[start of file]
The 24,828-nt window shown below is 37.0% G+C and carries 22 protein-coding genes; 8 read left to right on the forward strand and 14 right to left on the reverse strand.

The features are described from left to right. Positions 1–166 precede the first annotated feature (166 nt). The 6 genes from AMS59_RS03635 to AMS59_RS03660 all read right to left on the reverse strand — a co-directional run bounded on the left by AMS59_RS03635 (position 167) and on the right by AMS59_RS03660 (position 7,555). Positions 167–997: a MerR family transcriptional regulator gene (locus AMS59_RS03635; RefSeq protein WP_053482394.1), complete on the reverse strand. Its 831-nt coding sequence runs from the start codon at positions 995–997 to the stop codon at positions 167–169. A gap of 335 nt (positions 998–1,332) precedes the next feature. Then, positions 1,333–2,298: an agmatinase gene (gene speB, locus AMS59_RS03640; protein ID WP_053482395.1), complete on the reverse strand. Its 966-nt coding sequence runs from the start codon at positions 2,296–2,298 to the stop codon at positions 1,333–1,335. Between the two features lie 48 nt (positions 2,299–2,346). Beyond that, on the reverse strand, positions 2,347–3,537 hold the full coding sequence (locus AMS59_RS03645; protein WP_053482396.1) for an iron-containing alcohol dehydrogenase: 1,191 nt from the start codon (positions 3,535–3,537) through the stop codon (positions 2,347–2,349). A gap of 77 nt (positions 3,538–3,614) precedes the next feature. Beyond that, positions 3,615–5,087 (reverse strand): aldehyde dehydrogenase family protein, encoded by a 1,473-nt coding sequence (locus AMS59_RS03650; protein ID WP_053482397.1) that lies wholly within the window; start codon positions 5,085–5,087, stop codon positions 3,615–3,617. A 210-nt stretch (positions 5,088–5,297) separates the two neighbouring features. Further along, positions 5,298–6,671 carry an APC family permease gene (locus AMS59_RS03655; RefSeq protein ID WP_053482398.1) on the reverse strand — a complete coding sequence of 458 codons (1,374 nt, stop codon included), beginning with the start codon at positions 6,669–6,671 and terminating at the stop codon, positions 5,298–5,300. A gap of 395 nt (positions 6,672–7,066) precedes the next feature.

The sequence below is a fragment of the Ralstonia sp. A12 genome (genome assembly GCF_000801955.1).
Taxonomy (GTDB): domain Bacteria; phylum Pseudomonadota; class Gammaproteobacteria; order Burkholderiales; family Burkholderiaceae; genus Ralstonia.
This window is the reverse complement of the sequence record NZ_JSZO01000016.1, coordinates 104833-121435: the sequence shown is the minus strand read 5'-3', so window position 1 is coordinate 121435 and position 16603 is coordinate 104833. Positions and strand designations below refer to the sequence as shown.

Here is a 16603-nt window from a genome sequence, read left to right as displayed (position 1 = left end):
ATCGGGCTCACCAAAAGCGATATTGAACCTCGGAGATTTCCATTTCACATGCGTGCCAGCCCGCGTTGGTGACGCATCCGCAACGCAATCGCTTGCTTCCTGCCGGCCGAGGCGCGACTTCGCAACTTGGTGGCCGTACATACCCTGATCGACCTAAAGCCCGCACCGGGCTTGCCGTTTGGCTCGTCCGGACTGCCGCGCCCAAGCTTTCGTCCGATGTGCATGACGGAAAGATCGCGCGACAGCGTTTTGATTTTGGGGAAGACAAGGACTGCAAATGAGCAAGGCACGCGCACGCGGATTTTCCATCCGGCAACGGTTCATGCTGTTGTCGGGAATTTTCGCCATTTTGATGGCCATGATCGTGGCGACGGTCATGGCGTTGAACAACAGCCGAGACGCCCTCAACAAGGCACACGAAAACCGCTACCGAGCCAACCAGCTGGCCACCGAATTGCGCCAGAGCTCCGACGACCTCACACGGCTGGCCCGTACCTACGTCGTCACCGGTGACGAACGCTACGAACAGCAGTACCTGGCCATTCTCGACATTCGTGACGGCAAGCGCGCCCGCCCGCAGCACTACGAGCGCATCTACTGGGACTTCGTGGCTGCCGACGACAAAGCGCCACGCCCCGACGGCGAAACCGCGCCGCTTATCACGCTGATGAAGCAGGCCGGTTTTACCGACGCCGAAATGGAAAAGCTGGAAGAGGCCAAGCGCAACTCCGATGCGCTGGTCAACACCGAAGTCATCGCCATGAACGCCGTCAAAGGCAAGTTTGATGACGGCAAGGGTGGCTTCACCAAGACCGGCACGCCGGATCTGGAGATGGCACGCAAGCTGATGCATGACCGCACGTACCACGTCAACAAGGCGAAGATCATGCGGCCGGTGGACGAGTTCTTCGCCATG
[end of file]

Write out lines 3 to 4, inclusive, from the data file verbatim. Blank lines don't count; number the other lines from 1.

The sequence below is a fragment of the Ralstonia sp. A12 genome (genome assembly GCF_000801955.1).
Taxonomy (GTDB): domain Bacteria; phylum Pseudomonadota; class Gammaproteobacteria; order Burkholderiales; family Burkholderiaceae; genus Ralstonia.